What is the difference between Calvinism and Reformed theology?

According to a poster on Quora

The difference is this: All Calvinism is reformed theology; but not all reformed theology is Calvinism. In other words, Calvinism is a subset of Reformed theology; the other major subset is Lutheranism. Luther differed from Calvinists on double predestination and some nuances of election. *Link"


Do you agree or disagree with the answer given? and why are why not? Or How would you answer the question?

Comments

  • C_M_C_M_ Posts: 3,034

    @Mitchell said:

    The difference is this: All Calvinism is reformed theology; but not all reformed theology is Calvinism. In other words, Calvinism is a subset of Reformed theology; the other major subset is Lutheranism. Luther differed from Calvinists on double predestination and some nuances of election.

    @CM said: Mitch,

    Which was here first, the chicken or the egg? ___________________________________ In short, which was here first, Calvinism or Reformed Theology? ________________________________ CM

  • reformedreformed Posts: 2,340

    Calvinism strictly deals with soteriology. Reformed theology deals with other things outside of just salvation. I prefer to refer to calvinism as the Doctrines of Grace.

  • WolfgangWolfgang Posts: 1,957

    As far as I remember, Calvin was one of the more prominent figures among reformer during the reformation ?

  • C_M_C_M_ Posts: 3,034
    edited February 23

    @CM said:

    Let's begin with the basics on this matter:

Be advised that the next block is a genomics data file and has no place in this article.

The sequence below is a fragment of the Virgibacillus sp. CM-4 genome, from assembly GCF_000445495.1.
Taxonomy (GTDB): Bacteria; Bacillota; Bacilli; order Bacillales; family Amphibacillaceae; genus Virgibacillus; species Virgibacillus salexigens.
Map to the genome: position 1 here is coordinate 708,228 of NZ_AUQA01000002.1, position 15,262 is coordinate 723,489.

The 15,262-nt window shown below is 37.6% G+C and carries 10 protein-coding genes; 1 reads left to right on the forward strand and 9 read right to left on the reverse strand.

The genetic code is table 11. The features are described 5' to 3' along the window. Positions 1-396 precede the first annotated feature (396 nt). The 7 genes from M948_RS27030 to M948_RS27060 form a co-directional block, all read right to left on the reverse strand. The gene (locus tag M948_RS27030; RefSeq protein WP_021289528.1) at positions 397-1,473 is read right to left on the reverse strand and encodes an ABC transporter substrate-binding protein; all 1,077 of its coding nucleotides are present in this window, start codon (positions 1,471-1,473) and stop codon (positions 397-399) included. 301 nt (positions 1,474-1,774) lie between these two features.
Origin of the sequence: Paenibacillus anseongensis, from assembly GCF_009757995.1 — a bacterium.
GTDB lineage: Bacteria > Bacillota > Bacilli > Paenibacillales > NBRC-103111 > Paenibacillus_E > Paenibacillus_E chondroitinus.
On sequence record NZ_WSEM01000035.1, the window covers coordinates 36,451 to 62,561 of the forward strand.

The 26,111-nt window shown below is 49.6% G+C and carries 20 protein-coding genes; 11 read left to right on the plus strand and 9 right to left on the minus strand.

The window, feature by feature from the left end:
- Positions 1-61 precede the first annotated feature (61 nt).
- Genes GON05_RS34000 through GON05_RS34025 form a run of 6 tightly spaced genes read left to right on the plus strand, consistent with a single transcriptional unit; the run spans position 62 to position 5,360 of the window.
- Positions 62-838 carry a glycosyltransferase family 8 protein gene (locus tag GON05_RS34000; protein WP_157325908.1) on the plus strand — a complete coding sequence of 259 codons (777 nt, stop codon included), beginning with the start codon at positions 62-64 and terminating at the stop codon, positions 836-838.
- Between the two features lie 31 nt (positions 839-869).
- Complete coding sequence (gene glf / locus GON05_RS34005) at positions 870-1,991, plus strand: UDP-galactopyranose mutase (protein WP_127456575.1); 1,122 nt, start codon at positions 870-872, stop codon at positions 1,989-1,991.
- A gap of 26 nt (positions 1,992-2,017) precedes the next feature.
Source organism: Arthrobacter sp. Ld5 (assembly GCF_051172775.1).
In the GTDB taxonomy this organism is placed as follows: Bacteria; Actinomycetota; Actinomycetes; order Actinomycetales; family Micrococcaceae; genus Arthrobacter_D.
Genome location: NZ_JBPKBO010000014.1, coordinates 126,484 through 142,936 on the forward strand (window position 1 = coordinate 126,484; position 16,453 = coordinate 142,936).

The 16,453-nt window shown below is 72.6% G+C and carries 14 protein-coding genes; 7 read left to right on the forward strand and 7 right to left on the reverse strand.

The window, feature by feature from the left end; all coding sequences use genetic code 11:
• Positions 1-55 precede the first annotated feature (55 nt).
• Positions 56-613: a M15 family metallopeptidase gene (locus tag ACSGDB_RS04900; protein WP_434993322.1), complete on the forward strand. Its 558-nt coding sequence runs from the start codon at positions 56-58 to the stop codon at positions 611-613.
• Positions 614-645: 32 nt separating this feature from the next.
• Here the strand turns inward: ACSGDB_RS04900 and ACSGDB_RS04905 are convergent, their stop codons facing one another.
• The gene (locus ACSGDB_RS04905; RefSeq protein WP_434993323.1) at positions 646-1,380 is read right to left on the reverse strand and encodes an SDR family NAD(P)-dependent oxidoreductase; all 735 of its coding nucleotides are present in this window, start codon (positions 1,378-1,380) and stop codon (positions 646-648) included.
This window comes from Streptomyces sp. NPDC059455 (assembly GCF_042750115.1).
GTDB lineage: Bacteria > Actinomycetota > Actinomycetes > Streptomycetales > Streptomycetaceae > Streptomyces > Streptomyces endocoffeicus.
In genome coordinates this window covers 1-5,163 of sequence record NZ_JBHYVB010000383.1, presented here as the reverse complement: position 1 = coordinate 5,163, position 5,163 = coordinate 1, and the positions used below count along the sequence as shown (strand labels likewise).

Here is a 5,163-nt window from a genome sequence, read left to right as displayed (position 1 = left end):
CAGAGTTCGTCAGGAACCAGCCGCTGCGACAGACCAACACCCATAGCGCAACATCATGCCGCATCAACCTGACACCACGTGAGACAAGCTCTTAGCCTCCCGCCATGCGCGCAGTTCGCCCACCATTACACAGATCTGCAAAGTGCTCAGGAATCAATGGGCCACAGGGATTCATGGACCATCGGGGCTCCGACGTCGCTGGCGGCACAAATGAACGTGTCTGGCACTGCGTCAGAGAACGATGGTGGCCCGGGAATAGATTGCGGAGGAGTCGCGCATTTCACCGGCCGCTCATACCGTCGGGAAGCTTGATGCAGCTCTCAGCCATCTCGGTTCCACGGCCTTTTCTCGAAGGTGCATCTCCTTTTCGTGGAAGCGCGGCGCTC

1. One of the legacies of Calvinism is a strong emphasis on Christian education.
    2. Prayer and praise are stressed in Calvinistic ethics.
    3. The doctrine of predestination is deeply embedded in Calvinism.
    4. Careful critics charge Calvinism as being at the foundation of some of our modern capitalistic abuses. Calvinists believe and have demonstrated that the church was organized to reign, and is entitled to material power. 

    Evangelical Calvinism is the theological tree of most Evangelicals although some Evangelicals try to graft some branches to the Arminian tree. For example, splitting the Evangelicals today is the “Lordship/no-Lordship salvation” controversy. Though both sides are admittedly predestinarians. When one reads what John F. MacArthur, Jr (the leading representative of Lordship salvation) teaches and then read Zane Hodges and Charles Ryrie (leading spokesmen for no-Lordship salvation), one hears echoes of the same issues that Paul faced in the first century, and every other church leader from Paul’s day to ours (See MacArthur especially chapter two: “A Primer on the ‘Lordship Salvation’ Controversy”).

    The Calvinism tree has its roots in a partial picture of God—God only as Sovereign. But sovereign in such a way that all that happens in this world is fore-ordained or predestinated. Thus, only some men and women are elected to be saved; others are not, they go to an eternally burning hell. The idea of human responsibility is eliminated—God wills the future for everyone because no one can possibly thwart God’s will. Calvinism is rooted in Augustine's theology. This theology is considered by many as antiquity’s greatest theologian and to whom Roman Catholicism is also greatly indebted. For the latest and most inclusive biography of Augustine, see O’Donnell.

    Augustine’s logical but ill-conceived presuppositions began with his huge major premise of the Sovereignty of God that led to his innovative notions concerning original sin and man’s total depravity. Roger Olson summarized: